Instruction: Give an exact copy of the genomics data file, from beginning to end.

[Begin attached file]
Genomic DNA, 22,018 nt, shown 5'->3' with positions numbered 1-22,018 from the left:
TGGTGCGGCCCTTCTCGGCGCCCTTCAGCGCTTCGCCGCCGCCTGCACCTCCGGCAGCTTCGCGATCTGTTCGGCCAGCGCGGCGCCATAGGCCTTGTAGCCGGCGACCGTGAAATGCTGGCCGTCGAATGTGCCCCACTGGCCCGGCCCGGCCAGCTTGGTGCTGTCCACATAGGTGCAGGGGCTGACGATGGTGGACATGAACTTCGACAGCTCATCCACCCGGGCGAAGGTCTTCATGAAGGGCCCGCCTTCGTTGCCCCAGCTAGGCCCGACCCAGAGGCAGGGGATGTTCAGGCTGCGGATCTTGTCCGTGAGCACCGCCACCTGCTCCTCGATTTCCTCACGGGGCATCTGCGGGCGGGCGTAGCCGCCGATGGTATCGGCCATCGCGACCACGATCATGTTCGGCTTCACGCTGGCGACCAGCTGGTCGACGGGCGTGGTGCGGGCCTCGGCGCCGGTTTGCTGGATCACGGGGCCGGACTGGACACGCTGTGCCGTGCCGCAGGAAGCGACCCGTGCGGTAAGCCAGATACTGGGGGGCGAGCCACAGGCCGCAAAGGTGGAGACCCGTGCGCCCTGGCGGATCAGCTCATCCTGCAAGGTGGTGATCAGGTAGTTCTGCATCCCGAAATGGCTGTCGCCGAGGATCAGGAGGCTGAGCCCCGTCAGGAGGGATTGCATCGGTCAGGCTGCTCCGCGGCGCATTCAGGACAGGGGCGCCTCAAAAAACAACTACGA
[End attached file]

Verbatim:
Genomic DNA, 22,018 nt, shown 5'->3' with positions numbered 1-22,018 from the left:
TGGTGCGGCCCTTCTCGGCGCCCTTCAGCGCTTCGCCGCCGCCTGCACCTCCGGCAGCTTCGCGATCTGTTCGGCCAGCGCGGCGCCATAGGCCTTGTAGCCGGCGACCGTGAAATGCTGGCCGTCGAATGTGCCCCACTGGCCCGGCCCGGCCAGCTTGGTGCTGTCCACATAGGTGCAGGGGCTGACGATGGTGGACATGAACTTCGACAGCTCATCCACCCGGGCGAAGGTCTTCATGAAGGGCCCGCCTTCGTTGCCCCAGCTAGGCCCGACCCAGAGGCAGGGGATGTTCAGGCTGCGGATCTTGTCCGTGAGCACCGCCACCTGCTCCTCGATTTCCTCACGGGGCATCTGCGGGCGGGCGTAGCCGCCGATGGTATCGGCCATCGCGACCACGATCATGTTCGGCTTCACGCTGGCGACCAGCTGGTCGACGGGCGTGGTGCGGGCCTCGGCGCCGGTTTGCTGGATCACGGGGCCGGACTGGACACGCTGTGCCGTGCCGCAGGAAGCGACCCGTGCGGTAAGCCAGATACTGGGGGGCGAGCCACAGGCCGCAAAGGTGGAGACCCGTGCGCCCTGGCGGATCAGCTCATCCTGCAAGGTGGTGATCAGGTAGTTCTGCATCCCGAAATGGCTGTCGCCGAGGATCAGGAGGCTGAGCCCCGTCAGGAGGGATTGCATCGGTCAGGCTGCTCCGCGGCGCATTCAGGACAGGGGCGCCTCAAAAAACAACTACGA